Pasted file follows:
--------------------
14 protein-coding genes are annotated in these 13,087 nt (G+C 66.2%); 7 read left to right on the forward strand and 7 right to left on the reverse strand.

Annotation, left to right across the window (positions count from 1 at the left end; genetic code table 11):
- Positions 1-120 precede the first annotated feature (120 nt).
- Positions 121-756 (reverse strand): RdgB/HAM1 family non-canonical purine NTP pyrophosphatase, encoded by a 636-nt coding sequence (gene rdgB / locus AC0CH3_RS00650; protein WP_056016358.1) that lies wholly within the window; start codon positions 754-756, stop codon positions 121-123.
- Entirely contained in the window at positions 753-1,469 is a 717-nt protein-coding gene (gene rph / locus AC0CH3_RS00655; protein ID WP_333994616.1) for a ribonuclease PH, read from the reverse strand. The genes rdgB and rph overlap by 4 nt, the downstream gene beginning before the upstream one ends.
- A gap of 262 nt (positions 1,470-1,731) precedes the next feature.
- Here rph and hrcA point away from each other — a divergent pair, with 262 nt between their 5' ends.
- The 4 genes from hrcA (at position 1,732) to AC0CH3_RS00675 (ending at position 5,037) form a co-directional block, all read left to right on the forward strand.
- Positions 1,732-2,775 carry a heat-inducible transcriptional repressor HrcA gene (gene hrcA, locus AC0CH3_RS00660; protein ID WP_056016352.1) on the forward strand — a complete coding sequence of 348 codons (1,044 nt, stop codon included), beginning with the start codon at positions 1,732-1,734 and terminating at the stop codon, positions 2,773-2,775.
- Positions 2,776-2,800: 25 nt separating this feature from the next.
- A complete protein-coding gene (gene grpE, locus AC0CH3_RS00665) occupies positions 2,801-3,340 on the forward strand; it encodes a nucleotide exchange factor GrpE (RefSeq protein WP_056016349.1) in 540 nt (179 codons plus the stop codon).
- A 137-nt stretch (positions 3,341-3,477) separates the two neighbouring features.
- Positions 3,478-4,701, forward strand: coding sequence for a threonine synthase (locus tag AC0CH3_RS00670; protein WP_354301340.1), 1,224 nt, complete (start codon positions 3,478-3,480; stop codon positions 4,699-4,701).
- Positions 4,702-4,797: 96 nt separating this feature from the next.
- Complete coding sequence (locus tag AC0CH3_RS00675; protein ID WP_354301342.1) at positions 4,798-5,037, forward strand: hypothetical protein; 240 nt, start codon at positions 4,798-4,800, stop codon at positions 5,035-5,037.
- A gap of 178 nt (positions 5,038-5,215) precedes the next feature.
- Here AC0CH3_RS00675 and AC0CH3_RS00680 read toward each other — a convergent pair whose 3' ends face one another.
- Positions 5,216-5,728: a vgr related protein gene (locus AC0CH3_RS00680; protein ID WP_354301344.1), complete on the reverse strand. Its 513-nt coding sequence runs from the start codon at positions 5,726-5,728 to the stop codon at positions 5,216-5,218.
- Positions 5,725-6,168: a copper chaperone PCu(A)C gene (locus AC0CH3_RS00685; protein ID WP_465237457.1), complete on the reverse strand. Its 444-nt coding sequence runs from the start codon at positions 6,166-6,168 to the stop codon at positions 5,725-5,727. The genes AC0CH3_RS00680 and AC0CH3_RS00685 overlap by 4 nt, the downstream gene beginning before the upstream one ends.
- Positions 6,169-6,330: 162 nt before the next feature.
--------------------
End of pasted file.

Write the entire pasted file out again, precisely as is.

14 protein-coding genes are annotated in these 13,087 nt (G+C 66.2%); 7 read left to right on the forward strand and 7 right to left on the reverse strand.

Annotation, left to right across the window (positions count from 1 at the left end; genetic code table 11):
- Positions 1-120 precede the first annotated feature (120 nt).
- Positions 121-756 (reverse strand): RdgB/HAM1 family non-canonical purine NTP pyrophosphatase, encoded by a 636-nt coding sequence (gene rdgB / locus AC0CH3_RS00650; protein WP_056016358.1) that lies wholly within the window; start codon positions 754-756, stop codon positions 121-123.
- Entirely contained in the window at positions 753-1,469 is a 717-nt protein-coding gene (gene rph / locus AC0CH3_RS00655; protein ID WP_333994616.1) for a ribonuclease PH, read from the reverse strand. The genes rdgB and rph overlap by 4 nt, the downstream gene beginning before the upstream one ends.
- A gap of 262 nt (positions 1,470-1,731) precedes the next feature.
- Here rph and hrcA point away from each other — a divergent pair, with 262 nt between their 5' ends.
- The 4 genes from hrcA (at position 1,732) to AC0CH3_RS00675 (ending at position 5,037) form a co-directional block, all read left to right on the forward strand.
- Positions 1,732-2,775 carry a heat-inducible transcriptional repressor HrcA gene (gene hrcA, locus AC0CH3_RS00660; protein ID WP_056016352.1) on the forward strand — a complete coding sequence of 348 codons (1,044 nt, stop codon included), beginning with the start codon at positions 1,732-1,734 and terminating at the stop codon, positions 2,773-2,775.
- Positions 2,776-2,800: 25 nt separating this feature from the next.
- A complete protein-coding gene (gene grpE, locus AC0CH3_RS00665) occupies positions 2,801-3,340 on the forward strand; it encodes a nucleotide exchange factor GrpE (RefSeq protein WP_056016349.1) in 540 nt (179 codons plus the stop codon).
- A 137-nt stretch (positions 3,341-3,477) separates the two neighbouring features.
- Positions 3,478-4,701, forward strand: coding sequence for a threonine synthase (locus tag AC0CH3_RS00670; protein WP_354301340.1), 1,224 nt, complete (start codon positions 3,478-3,480; stop codon positions 4,699-4,701).
- Positions 4,702-4,797: 96 nt separating this feature from the next.
- Complete coding sequence (locus tag AC0CH3_RS00675; protein ID WP_354301342.1) at positions 4,798-5,037, forward strand: hypothetical protein; 240 nt, start codon at positions 4,798-4,800, stop codon at positions 5,035-5,037.
- A gap of 178 nt (positions 5,038-5,215) precedes the next feature.
- Here AC0CH3_RS00675 and AC0CH3_RS00680 read toward each other — a convergent pair whose 3' ends face one another.
- Positions 5,216-5,728: a vgr related protein gene (locus AC0CH3_RS00680; protein ID WP_354301344.1), complete on the reverse strand. Its 513-nt coding sequence runs from the start codon at positions 5,726-5,728 to the stop codon at positions 5,216-5,218.
- Positions 5,725-6,168: a copper chaperone PCu(A)C gene (locus AC0CH3_RS00685; protein ID WP_465237457.1), complete on the reverse strand. Its 444-nt coding sequence runs from the start codon at positions 6,166-6,168 to the stop codon at positions 5,725-5,727. The genes AC0CH3_RS00680 and AC0CH3_RS00685 overlap by 4 nt, the downstream gene beginning before the upstream one ends.
- Positions 6,169-6,330: 162 nt before the next feature.